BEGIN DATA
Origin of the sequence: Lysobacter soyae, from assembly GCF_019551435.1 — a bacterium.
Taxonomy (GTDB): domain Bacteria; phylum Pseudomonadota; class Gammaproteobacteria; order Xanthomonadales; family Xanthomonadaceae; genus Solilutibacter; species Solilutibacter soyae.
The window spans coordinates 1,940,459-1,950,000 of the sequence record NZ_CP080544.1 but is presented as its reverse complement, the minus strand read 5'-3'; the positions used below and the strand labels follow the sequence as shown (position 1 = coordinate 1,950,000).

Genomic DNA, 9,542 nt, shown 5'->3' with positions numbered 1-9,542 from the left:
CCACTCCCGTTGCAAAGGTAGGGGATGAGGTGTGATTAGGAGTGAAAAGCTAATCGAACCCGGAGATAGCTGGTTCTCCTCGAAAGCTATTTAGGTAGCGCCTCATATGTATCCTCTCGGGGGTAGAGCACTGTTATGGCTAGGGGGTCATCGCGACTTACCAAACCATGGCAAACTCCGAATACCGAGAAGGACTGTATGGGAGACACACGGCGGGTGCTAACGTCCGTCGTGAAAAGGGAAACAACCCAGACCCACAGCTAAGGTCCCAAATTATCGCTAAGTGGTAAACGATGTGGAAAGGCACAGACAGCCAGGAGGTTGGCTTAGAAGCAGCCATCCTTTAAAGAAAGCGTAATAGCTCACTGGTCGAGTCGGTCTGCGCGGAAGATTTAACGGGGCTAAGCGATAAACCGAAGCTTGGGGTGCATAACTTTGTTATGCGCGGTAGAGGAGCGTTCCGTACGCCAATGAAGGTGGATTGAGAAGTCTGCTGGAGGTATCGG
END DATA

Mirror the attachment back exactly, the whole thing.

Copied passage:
Origin of the sequence: Lysobacter soyae, from assembly GCF_019551435.1 — a bacterium.
Taxonomy (GTDB): domain Bacteria; phylum Pseudomonadota; class Gammaproteobacteria; order Xanthomonadales; family Xanthomonadaceae; genus Solilutibacter; species Solilutibacter soyae.
The window spans coordinates 1,940,459-1,950,000 of the sequence record NZ_CP080544.1 but is presented as its reverse complement, the minus strand read 5'-3'; the positions used below and the strand labels follow the sequence as shown (position 1 = coordinate 1,950,000).

Genomic DNA, 9,542 nt, shown 5'->3' with positions numbered 1-9,542 from the left:
CCACTCCCGTTGCAAAGGTAGGGGATGAGGTGTGATTAGGAGTGAAAAGCTAATCGAACCCGGAGATAGCTGGTTCTCCTCGAAAGCTATTTAGGTAGCGCCTCATATGTATCCTCTCGGGGGTAGAGCACTGTTATGGCTAGGGGGTCATCGCGACTTACCAAACCATGGCAAACTCCGAATACCGAGAAGGACTGTATGGGAGACACACGGCGGGTGCTAACGTCCGTCGTGAAAAGGGAAACAACCCAGACCCACAGCTAAGGTCCCAAATTATCGCTAAGTGGTAAACGATGTGGAAAGGCACAGACAGCCAGGAGGTTGGCTTAGAAGCAGCCATCCTTTAAAGAAAGCGTAATAGCTCACTGGTCGAGTCGGTCTGCGCGGAAGATTTAACGGGGCTAAGCGATAAACCGAAGCTTGGGGTGCATAACTTTGTTATGCGCGGTAGAGGAGCGTTCCGTACGCCAATGAAGGTGGATTGAGAAGTCTGCTGGAGGTATCGG